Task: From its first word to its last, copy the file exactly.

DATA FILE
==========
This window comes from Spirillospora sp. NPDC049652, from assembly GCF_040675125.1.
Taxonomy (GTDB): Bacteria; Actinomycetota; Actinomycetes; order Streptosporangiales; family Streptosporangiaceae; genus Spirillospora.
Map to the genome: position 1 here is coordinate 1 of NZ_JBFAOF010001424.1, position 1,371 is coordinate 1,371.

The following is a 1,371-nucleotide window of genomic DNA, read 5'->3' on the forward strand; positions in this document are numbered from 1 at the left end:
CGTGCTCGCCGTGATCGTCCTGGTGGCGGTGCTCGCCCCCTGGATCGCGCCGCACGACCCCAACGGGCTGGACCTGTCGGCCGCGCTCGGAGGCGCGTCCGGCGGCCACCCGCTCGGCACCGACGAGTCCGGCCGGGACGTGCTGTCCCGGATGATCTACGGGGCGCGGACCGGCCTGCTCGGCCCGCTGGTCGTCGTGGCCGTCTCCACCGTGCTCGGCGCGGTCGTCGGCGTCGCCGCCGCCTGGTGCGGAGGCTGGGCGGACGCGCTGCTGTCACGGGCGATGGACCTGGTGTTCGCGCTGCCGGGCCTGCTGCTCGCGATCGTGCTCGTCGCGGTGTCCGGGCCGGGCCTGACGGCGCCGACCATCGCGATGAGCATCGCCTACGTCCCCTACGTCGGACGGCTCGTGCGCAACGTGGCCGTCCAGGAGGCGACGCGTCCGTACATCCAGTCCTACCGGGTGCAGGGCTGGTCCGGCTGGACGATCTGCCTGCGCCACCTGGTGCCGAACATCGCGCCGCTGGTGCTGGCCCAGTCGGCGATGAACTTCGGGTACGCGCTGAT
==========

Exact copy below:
This window comes from Spirillospora sp. NPDC049652, from assembly GCF_040675125.1.
Taxonomy (GTDB): Bacteria; Actinomycetota; Actinomycetes; order Streptosporangiales; family Streptosporangiaceae; genus Spirillospora.
Map to the genome: position 1 here is coordinate 1 of NZ_JBFAOF010001424.1, position 1,371 is coordinate 1,371.

The following is a 1,371-nucleotide window of genomic DNA, read 5'->3' on the forward strand; positions in this document are numbered from 1 at the left end:
CGTGCTCGCCGTGATCGTCCTGGTGGCGGTGCTCGCCCCCTGGATCGCGCCGCACGACCCCAACGGGCTGGACCTGTCGGCCGCGCTCGGAGGCGCGTCCGGCGGCCACCCGCTCGGCACCGACGAGTCCGGCCGGGACGTGCTGTCCCGGATGATCTACGGGGCGCGGACCGGCCTGCTCGGCCCGCTGGTCGTCGTGGCCGTCTCCACCGTGCTCGGCGCGGTCGTCGGCGTCGCCGCCGCCTGGTGCGGAGGCTGGGCGGACGCGCTGCTGTCACGGGCGATGGACCTGGTGTTCGCGCTGCCGGGCCTGCTGCTCGCGATCGTGCTCGTCGCGGTGTCCGGGCCGGGCCTGACGGCGCCGACCATCGCGATGAGCATCGCCTACGTCCCCTACGTCGGACGGCTCGTGCGCAACGTGGCCGTCCAGGAGGCGACGCGTCCGTACATCCAGTCCTACCGGGTGCAGGGCTGGTCCGGCTGGACGATCTGCCTGCGCCACCTGGTGCCGAACATCGCGCCGCTGGTGCTGGCCCAGTCGGCGATGAACTTCGGGTACGCGCTGAT